Summary: The project aimed to investigate the effects of concurrent utilization review on the care of hospital patients. There were three specific questions. First, what are the effects of denials of care on the care of the patient. That is, if care is denied by concurrent review, is the care delivered anyway and financed by the hospital, paid for by a secondary payer, paid for by the patient, not performed, or performed at another site? Second, what is the cost to the hospital of care denied in concurrent reviews? Third, do the answers to the first two questions support the view that concurrent review is a form of cost shifting from managed care plans to hospitals? To study these questions, the project surveyed the nurse case managers responsible for conducting concurrent reviews in a large teaching hospital, contacting them each time a denial was received and asking about the impacts on patient care. Data on costs for patients denied care were derived from hospital databases. Some analyses were conducted for the entire hospital and other analyses were conducted by clinical service to see if the effects of care denials varied across units.

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Principle Investigator: Wendy Nehring, FAAN, Ph.D., R.N.
Institution: American Association on Mental Retardation
Grant No.: R13 HS14731 (Small Conference)
Period: 5/27/04-5/26/05
Title: Health Promotion for Persons with I/DD
Summary: The need for research on interventions and salutations for eliminating the health disparities that exist for persons with intellectual and developmental disabilities (I/DD) have recently been stressed. However, there exists no comprehensive review and analysis of the current literature and scientific evidence on health promotion issues as they relate to people with I/DD for researchers, educators, and clinicians to base curriculum or interventions. Thus, the members of the Health Promotion and Prevention Committee of the American Association on Mental Retardation (AAMR) have proposed a national conference to address the state of scientific evidence concerning health promotion topics as they relate to the population of persons with I/DD. The objectives of this conference are: (a) to identify leading topics of health promotion that affect both the general population and persons with I/DD, (b) to invite leading medical and research experts in health promotion and/or I/DD to present the current scientific evidence concerning these topics of health promotion as they relate to persons with I/DD, (c) to organize the current evidence in a systematic manner, in keeping with federal agencies and national organizations that have recommended such systems, (d) to make recommendations for future research and practice as dictated by the available literature and scientific evidence, and (e) to disseminate this information in an edited book consisting of the conference proceedings and published by AAMR, audiotapes of the conference, and a written synopsis of the conference. The methodology used for the preparation of the papers will be that used for the analysis of scientific evidence (AHRQ, 1997; Butler & Campbell, 2000). It is expected that this initial effort will address the absence of critical health promotion and prevention information and inform research initiatives, policy, clinical practice, and health care outcomes.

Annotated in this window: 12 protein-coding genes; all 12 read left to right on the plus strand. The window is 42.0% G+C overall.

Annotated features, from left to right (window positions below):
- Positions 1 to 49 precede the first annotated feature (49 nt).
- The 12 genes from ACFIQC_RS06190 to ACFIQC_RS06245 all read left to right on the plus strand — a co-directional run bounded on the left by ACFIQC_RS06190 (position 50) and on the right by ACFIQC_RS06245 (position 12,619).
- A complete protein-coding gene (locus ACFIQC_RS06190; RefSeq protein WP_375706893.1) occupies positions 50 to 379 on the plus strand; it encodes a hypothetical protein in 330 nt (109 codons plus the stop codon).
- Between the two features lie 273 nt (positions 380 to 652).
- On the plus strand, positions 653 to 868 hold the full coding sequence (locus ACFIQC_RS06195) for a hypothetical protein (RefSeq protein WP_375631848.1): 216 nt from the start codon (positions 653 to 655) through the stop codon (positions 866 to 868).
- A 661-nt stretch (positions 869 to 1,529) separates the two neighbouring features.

Principal Investigator: Kathleen F. Norr, Ph.D., R.N.
Institution: University of Illinois
Grant No: R01 HS07624 (Research Project)
Period: 6/1/93-5/31/97
Title: Health and Cost Impact of Maternal Child Advocate Services